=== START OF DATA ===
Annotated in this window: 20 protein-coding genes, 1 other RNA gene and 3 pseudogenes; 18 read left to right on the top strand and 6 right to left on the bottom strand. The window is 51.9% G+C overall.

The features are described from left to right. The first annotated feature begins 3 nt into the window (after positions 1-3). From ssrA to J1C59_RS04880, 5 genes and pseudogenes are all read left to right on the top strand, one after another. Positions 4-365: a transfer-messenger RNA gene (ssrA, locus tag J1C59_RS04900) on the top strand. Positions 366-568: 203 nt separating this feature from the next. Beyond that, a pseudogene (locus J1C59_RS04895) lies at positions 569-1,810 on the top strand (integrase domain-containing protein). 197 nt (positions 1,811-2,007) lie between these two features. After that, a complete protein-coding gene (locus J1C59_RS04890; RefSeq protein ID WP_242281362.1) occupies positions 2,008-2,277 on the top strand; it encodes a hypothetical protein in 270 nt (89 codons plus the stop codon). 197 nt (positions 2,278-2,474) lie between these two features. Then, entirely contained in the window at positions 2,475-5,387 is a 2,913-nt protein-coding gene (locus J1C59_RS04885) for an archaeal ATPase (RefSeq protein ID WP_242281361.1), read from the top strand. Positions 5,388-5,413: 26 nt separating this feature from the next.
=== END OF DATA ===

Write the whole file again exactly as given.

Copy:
Annotated in this window: 20 protein-coding genes, 1 other RNA gene and 3 pseudogenes; 18 read left to right on the top strand and 6 right to left on the bottom strand. The window is 51.9% G+C overall.

The features are described from left to right. The first annotated feature begins 3 nt into the window (after positions 1-3). From ssrA to J1C59_RS04880, 5 genes and pseudogenes are all read left to right on the top strand, one after another. Positions 4-365: a transfer-messenger RNA gene (ssrA, locus tag J1C59_RS04900) on the top strand. Positions 366-568: 203 nt separating this feature from the next. Beyond that, a pseudogene (locus J1C59_RS04895) lies at positions 569-1,810 on the top strand (integrase domain-containing protein). 197 nt (positions 1,811-2,007) lie between these two features. After that, a complete protein-coding gene (locus J1C59_RS04890; RefSeq protein ID WP_242281362.1) occupies positions 2,008-2,277 on the top strand; it encodes a hypothetical protein in 270 nt (89 codons plus the stop codon). 197 nt (positions 2,278-2,474) lie between these two features. Then, entirely contained in the window at positions 2,475-5,387 is a 2,913-nt protein-coding gene (locus J1C59_RS04885) for an archaeal ATPase (RefSeq protein ID WP_242281361.1), read from the top strand. Positions 5,388-5,413: 26 nt separating this feature from the next.